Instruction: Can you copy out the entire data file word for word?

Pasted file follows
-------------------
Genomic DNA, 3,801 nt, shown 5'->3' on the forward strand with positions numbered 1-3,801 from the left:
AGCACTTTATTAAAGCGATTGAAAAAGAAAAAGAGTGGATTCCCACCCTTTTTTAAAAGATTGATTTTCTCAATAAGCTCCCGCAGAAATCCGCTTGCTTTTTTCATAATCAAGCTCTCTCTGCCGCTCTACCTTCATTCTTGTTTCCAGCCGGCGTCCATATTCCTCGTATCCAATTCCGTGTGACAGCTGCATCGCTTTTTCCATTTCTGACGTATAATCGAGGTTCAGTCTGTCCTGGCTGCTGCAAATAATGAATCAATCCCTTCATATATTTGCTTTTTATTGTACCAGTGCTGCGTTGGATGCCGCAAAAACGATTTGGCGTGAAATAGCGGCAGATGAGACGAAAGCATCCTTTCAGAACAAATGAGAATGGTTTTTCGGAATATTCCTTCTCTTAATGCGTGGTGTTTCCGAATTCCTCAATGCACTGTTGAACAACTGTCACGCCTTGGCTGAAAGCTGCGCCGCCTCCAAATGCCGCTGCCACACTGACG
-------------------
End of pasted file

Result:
Genomic DNA, 3,801 nt, shown 5'->3' on the forward strand with positions numbered 1-3,801 from the left:
AGCACTTTATTAAAGCGATTGAAAAAGAAAAAGAGTGGATTCCCACCCTTTTTTAAAAGATTGATTTTCTCAATAAGCTCCCGCAGAAATCCGCTTGCTTTTTTCATAATCAAGCTCTCTCTGCCGCTCTACCTTCATTCTTGTTTCCAGCCGGCGTCCATATTCCTCGTATCCAATTCCGTGTGACAGCTGCATCGCTTTTTCCATTTCTGACGTATAATCGAGGTTCAGTCTGTCCTGGCTGCTGCAAATAATGAATCAATCCCTTCATATATTTGCTTTTTATTGTACCAGTGCTGCGTTGGATGCCGCAAAAACGATTTGGCGTGAAATAGCGGCAGATGAGACGAAAGCATCCTTTCAGAACAAATGAGAATGGTTTTTCGGAATATTCCTTCTCTTAATGCGTGGTGTTTCCGAATTCCTCAATGCACTGTTGAACAACTGTCACGCCTTGGCTGAAAGCTGCGCCGCCTCCAAATGCCGCTGCCACACTGACG